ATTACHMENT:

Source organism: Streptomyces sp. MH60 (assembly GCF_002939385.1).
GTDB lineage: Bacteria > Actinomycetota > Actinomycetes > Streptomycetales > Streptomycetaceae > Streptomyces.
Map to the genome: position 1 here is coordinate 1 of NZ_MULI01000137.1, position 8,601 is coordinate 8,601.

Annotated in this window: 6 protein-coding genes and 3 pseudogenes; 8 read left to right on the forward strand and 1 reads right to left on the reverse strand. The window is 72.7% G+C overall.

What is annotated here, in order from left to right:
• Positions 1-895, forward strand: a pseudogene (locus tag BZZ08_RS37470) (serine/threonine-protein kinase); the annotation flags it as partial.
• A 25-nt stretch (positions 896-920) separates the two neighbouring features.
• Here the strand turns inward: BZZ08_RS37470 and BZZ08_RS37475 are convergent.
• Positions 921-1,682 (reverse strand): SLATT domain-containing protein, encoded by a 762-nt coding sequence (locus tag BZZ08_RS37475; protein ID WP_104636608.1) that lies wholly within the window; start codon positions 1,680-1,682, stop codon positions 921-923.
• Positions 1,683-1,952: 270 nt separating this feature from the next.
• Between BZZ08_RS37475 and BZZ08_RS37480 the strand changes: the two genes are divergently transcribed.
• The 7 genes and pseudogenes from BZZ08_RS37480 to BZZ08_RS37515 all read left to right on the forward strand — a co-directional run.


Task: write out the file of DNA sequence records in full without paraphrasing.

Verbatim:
Source organism: Streptomyces sp. MH60 (assembly GCF_002939385.1).
GTDB lineage: Bacteria > Actinomycetota > Actinomycetes > Streptomycetales > Streptomycetaceae > Streptomyces.
Map to the genome: position 1 here is coordinate 1 of NZ_MULI01000137.1, position 8,601 is coordinate 8,601.

Annotated in this window: 6 protein-coding genes and 3 pseudogenes; 8 read left to right on the forward strand and 1 reads right to left on the reverse strand. The window is 72.7% G+C overall.

What is annotated here, in order from left to right:
• Positions 1-895, forward strand: a pseudogene (locus tag BZZ08_RS37470) (serine/threonine-protein kinase); the annotation flags it as partial.
• A 25-nt stretch (positions 896-920) separates the two neighbouring features.
• Here the strand turns inward: BZZ08_RS37470 and BZZ08_RS37475 are convergent.
• Positions 921-1,682 (reverse strand): SLATT domain-containing protein, encoded by a 762-nt coding sequence (locus tag BZZ08_RS37475; protein ID WP_104636608.1) that lies wholly within the window; start codon positions 1,680-1,682, stop codon positions 921-923.
• Positions 1,683-1,952: 270 nt separating this feature from the next.
• Between BZZ08_RS37475 and BZZ08_RS37480 the strand changes: the two genes are divergently transcribed.
• The 7 genes and pseudogenes from BZZ08_RS37480 to BZZ08_RS37515 all read left to right on the forward strand — a co-directional run.